If optimal multipliers occur during the feasibility phase but the sum of infeasibilities is not zero, there is no feasible point. The user can request QPOPT to continue until the sum of infeasibilities is minimized (see the discussion of Min sum). At such a point, the Lagrange multiplier λj corresponding to an inequality constraint in the working set will be such that −(1+σ) ≤ λj ≤ σ when the associated constraint is at its upper bound, and −σ ≤ λj ≤ 1+σ when the associated constraint is at its lower bound. Lagrange multipliers for equality constraints will satisfy |λj| ≤ 1 + σ.

If the reduced gradient is not zero, Lagrange multipliers need not be computed and the search direction p is given by Z R p R (see (5)). The step length is chosen to maintain feasibility with respect to the satisfied constraints. If H R is positive definite and x+p is feasible, α is defined to be one. In this case, the reduced gradient at x will be zero, and Lagrange multipliers are computed. Otherwise, α is set to α M, the step to the “nearest” constraint (with index Jadd; see Section 3.6). This constraint is added to the working set at the next iteration.

If the reduced Hessian H R is not positive definite and α M does not exist (i.e., no positive step α M reaches the boundary of a constraint not in the working set), then QPOPT terminates at x and declares the problem to be unbounded.

### 3.2  Further Details of the Method

The following sections are not essential knowledge for normal users. They give background on the active-set strategy and the anti-cycling procedure.

#### 3.2.1  Treatment of simple upper and lower bounds

Bound constraints ℓ ≤ xu are treated specially by qpopt. The presence of a bound constraint in the working set has the effect of fixing the corresponding component of the search direction to zero. Thus, the associated variable is fixed, and specification of the working set induces a partition of x into fixed and free variables. For some permutation P, the working-set matrix satisfies
W P =
 F N I N

,
where (  F    N  ) is part of the matrix A, and I N corresponds to some of the bounds. The matrices F and N contain the free and fixed columns of the general constraints in the working set. A TQ factorization F Q F = (  0    T F  ) of the smaller matrix F provides the required T and Q as follows:
Q = P
 Q F I N

,      T =
 T F N I N

.
The matrix Q F is implemented as a dense orthogonal matrix. Each change in the working set leads to a simple change to F: if the status of a general constraint changes, a row of F is altered; if a bound constraint enters or leaves the working set, a column of F changes. The matrices T F, Q F and R are held explicitly; together with the vectors QT g, and QT c. Products of plane rotations are used to update Q F and T F as the working set changes. The triangular factor R associated with the reduced Hessian is updated only during the optimality phase.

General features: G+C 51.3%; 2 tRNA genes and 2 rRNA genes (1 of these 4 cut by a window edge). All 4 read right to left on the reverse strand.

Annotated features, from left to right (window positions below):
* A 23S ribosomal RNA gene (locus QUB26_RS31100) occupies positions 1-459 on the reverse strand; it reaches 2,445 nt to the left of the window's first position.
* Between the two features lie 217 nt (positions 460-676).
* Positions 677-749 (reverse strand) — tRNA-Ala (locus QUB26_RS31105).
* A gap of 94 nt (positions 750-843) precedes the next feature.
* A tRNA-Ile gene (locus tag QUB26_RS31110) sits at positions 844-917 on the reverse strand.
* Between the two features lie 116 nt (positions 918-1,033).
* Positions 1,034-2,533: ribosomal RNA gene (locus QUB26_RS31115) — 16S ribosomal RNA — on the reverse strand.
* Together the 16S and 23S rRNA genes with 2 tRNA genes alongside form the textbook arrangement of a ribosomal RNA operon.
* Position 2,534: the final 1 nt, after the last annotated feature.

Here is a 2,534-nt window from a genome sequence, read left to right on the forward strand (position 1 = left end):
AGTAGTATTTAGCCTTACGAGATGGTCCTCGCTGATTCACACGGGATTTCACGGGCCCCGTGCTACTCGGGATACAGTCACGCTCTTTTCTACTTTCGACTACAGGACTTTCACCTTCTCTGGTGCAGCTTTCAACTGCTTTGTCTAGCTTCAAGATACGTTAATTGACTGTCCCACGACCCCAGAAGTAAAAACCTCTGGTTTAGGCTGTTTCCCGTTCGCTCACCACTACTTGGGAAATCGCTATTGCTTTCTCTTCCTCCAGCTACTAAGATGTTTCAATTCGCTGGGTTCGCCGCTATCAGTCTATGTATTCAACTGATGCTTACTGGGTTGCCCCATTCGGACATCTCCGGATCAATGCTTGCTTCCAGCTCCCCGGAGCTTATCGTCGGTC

#### 3.2.2  The initial working set

For a cold start, the initial working set includes equality constraints and others that are close to being satisfied at the starting point. (“Close" is defined under Crash tolerance.) For a warm start, the initial working is specified by the user (and possibly revised to improve the condition of W).

At the start of the optimality phase, QPOPT must ensure that the initial reduced Hessian H R is positive-definite. It does so by including a suitably large number of constraints (real or artificial) in the initial working set. (When W contains n constraints, H R has no rows and columns. Such a matrix is positive definite by definition.)

Let H Z denote the first n Z rows and columns of H Q = QT HQ at the beginning of the optimality phase. A partial Cholesky factorization with interchanges is used to find an upper-triangular matrix R that is the factor of the largest positive-definite leading submatrix of H Z. The use of interchanges tends to maximize the dimension of R. (The condition of R may be controlled by setting the Rank Tolerance.) Let Z R denote the columns of Z corresponding to R, and let Z be partitioned as Z = (  Z R    Z A  ). A working set for which Z R defines the null space can be obtained by including the rows of Z AT as “artificial constraints” (with bounds equal to the current value of Z AT x). Minimization of the objective function then proceeds within the subspace defined by Z R, as described in Section 3.1.

The artificially augmented working set is given by
W
=
 Z AT W

,
so that p will satisfy W p = 0 and Z AT p = 0. By definition of the TQ factors of W, we have
W
Q =
 Z AT W

Q =
 Z AT W

(  Z R    Z A    Y ) = (  0    T  ),
where
T =
 I 0 0 T

.
Hence the TQ factors of W are available trivially.

The matrix Z A is not kept fixed, since its role is purely to define an appropriate null space; the TQ factorization can therefore be updated in the normal fashion as the iterations proceed. No work is required to “delete” the artificial constraints associated with Z A when Z RT g = 0, since this simply involves repartitioning Q. The “artificial” multiplier vector associated with the rows of Z AT is equal to Z AT g, and the multipliers corresponding to the rows of the “true” working set are the multipliers that would be obtained if the artificial constraints were not present. If an artificial constraint is “deleted” from the working set, an A appears alongside the entry in the Jdel column of the printed output (see Section 3.6). The multiplier may have either sign.